Given the length of the flight, there’d be two meals served on this flight, with a large meal upfront followed up with a lighter one closer to landing. The first meal started with a beef kebab followed by smoked salmon and seared scallops, then a salad and a choice of either lamb, pork, chicken or fish as a main course. I went with the lamb loin, which came with mashed potatoes and roasted vegetables.

The beef skewers weren’t so great:

The salmon and scallops were, on the other hand, as was the garlic bread offered with it:

I also appreciated how individual salt and pepper shakers were offered as opposed to tearaway packs of each. The main course was compact but tasty. The lamb was very tender, and the wine-based sauce was a great topping. The potatoes were a bit bland, but nothing a bit of salt didn’t fix:

After the meal, yet another plate arrived, this time with some assorted fruits and cheeses. The brie was the best part of this course:

Finally, dessert came around: a cheesecake topped with berries. It was quite good, but would have been much better if it had come with a little more fruit to top it:

I was really impressed by this meal service, given it was composed of no less than six courses, that everything was served at a good temperature and that each course was at minimum okay if not very good.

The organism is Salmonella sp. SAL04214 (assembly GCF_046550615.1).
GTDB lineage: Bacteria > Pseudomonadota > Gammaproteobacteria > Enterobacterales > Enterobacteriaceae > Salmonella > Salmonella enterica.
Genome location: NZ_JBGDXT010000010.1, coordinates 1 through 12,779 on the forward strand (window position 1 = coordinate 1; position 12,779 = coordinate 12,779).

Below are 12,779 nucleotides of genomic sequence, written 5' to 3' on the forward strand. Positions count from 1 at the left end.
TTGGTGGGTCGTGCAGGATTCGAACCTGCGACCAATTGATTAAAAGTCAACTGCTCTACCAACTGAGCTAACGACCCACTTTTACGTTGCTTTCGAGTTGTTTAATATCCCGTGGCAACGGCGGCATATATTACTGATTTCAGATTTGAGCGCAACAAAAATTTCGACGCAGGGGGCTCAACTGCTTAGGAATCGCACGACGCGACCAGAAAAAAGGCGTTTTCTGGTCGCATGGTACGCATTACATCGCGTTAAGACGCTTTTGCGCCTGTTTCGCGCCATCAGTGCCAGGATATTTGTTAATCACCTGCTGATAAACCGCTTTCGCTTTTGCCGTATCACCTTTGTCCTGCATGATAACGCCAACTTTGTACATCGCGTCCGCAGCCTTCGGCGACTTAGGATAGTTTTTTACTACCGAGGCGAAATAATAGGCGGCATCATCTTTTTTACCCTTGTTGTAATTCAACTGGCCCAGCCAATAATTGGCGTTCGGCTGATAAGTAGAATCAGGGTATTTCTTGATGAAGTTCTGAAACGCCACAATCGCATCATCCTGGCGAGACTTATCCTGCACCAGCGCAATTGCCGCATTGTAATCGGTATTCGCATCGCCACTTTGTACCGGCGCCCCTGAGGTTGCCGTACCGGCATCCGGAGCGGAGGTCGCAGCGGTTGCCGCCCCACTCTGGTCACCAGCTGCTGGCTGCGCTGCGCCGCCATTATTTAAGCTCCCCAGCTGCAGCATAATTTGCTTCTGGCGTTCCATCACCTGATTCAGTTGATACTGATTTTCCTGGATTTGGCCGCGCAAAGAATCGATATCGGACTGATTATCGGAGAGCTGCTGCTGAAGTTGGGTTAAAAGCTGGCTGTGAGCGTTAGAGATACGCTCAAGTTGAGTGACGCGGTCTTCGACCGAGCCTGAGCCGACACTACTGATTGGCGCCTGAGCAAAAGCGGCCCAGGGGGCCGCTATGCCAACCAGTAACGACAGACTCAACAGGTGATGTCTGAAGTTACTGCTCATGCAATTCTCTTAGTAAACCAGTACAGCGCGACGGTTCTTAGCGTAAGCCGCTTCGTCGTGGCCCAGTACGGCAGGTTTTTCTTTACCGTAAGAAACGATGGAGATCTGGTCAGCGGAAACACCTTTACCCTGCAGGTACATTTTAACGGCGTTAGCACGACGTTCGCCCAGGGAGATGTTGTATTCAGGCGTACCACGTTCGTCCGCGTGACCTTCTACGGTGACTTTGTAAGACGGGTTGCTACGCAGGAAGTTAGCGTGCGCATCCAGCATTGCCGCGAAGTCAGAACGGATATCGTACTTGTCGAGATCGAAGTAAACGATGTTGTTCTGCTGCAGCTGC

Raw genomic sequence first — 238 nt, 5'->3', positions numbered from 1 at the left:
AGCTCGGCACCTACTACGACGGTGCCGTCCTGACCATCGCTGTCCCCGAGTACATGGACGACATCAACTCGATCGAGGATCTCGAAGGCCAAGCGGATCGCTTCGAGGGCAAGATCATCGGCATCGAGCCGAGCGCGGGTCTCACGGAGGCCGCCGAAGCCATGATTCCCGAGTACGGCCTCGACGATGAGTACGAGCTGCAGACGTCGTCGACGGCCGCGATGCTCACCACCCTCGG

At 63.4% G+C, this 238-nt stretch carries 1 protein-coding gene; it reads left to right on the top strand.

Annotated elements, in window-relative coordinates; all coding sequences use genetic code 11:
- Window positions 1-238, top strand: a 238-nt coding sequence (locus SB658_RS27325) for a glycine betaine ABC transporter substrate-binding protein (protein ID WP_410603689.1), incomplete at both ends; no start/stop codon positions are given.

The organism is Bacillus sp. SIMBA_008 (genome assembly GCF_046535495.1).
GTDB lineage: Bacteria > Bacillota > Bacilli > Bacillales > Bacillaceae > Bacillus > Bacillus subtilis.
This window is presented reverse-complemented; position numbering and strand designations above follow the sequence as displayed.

We continued over Australia for an exceptionally long time, winding our way north and west over Darwin before heading on over the ocean:

I kicked back to watch some movies for a while and enjoyed the substantial leg room. A little recess in the bottom of the seat in front of me gave my toes a little cubby area, allowing for a greater level of recline that would have otherwise been possible:

After a while, I took a look at the Borghese amenity kit I’d been provided with prior to takeoff:

Inside were an array of useful items: a brush and comb, an eye mask, earplugs, toothbrush, toothpaste, mouthwash, lip balm, lotion and a pair of socks.

I only took advantage of a few of these in-flight, but it made for a nice goodie bag useful later in the trip.

Later on in the flight, the second meal was offered: a very good combination of udon noodles and chicken that I enjoyed even more than the main course of the first meal. Shortly thereafter, we were on the ground in Bangkok.

On To Hong Kong